Progressive Politics After Bernie

Around the time that the Republicans came to Cleveland for their July national convention, a group of Bernie Sanders supporters on the city’s west side resolved to continue organizing. “When we realized Bernie would fall short,” says Steve Holecko, a retired teacher who was a mainstay of the campaign’s office, “we decided to stay together. … Cuyahoga County didn’t have an organization with the word ‘progressive’ in it, so we formed the Cuyahoga County Progressive Caucus.”

For those who want to see what Sanders termed a revolution continue as an ongoing political force, the Cuyahoga County Progressive Caucus (CCPC) is doing many things right. It has held a number of events on Cleveland’s east side, the heavily African American part of town, working with the area’s state senator, Sanders supporter Nina Turner, to develop a common civic agenda. Frustrated by the Cleveland City Council’s opposition to raising the minimum wage to $15, the group is working with other organizations to recruit council candidates for next year’s city election, and planning training sessions to equip recruits with political skills. One of CCPC’s partner organizations is the Northshore Labor Federation—that is, the Cleveland AFL-CIO. “We want to be an electoral force in the Cleveland area,” says Holecko.

One of the complications is the lukewarm (and for some, downright cold) view of Hillary Clinton many Sanders militants have. Cleveland’s CCPC, divided on this question, is not coordinating with the Clinton campaign in this critical swing state, despite the fact that by mid-September, Donald Trump was running ahead of Clinton in Ohio polling. To be sure, the group, which mobilized more than a thousand volunteers for the primary, is involved in voter registration efforts in tandem with the Democratic Party, and Holecko anticipates that most of the council candidates it supports next year are likely to be Democrats.

But the only way to keep Cleveland’s Bernie cadres together between now and November, Holecko is convinced, is by steering clear of Clinton (and, for that matter, of Green Party presidential candidate Jill Stein). The vast majority of Sanders supporters, according to every poll, support Clinton, but when it comes to Cleveland’s hardcore volunteers, Holecko says, “one-third are ‘Bernie or Bust.’ We’ve kept together so far by saying this year we’ll focus on issues and registration.”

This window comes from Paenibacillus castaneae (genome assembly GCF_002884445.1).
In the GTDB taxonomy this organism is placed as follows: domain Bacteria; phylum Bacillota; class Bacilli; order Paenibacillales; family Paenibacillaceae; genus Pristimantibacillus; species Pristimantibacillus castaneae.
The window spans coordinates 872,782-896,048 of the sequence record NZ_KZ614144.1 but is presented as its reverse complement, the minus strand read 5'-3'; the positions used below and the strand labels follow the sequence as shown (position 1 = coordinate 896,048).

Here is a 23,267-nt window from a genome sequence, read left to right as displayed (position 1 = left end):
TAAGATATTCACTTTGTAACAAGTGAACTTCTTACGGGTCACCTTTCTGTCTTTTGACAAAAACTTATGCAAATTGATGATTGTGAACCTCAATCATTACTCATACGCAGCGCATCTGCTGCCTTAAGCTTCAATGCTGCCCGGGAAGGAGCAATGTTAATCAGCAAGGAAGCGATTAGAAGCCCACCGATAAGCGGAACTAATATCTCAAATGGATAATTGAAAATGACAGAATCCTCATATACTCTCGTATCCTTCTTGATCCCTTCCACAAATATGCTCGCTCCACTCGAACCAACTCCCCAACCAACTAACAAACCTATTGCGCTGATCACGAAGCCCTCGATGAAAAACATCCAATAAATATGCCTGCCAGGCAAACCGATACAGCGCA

The experience of the west-side Sanderistas may be emblematic of the Sanders movement as a whole—portending a future for the American left that could be either promising or self-subverting. The sheer number of people, particularly millennials, who responded to Sanders’s critique of current American capitalism suggests that today’s young people could become a powerful generational force pushing the nation leftward, much as the young people of the 1930s and 1960s did well into their maturity.

Whether this is the destiny with which they’ll fully rendezvous, however, depends heavily on whether the ongoing institutions of the Sanders Left—unions, community-organizing groups, electoral formations such as the Working Families Party, and the Sanders campaign’s own creation, Our Revolution—can keep mobilizing their own ranks and build strong ties to other progressive constituencies. But that task would likely be immeasurably more difficult if the anti-Clinton sentiment of some Sanders supporters and institutions contributes to the election of Donald Trump.

It’s far too early to predict which of these alternative futures Sanders World will create, though time is fast running out for the 2016 election. A number of its leaders—notably Sanders himself—emphatically lay out the catastrophic consequences for both the nation and the left should a large slice of the left be complicit in a Trump victory. Others disagree, though as the polls tightened in mid-September some were beginning to hedge their non-endorsement stances. While many of the national organizations that backed Sanders—the Working Families Party, the Communication Workers of America, People’s Action,—have endorsed Clinton, others, like the digital group People for Bernie (which will soon change its name) and National Nurses United, have declined to do so, though neither are they backing Stein. As the following preliminary survey should indicate, whether the Sanders forces can realize their potential is as yet far from clear.


Sanders won 71 percent of primary voters under the age of 30; as one Harvard University survey concluded, it wasn’t a stretch to speak of Generation Sanders in American politics.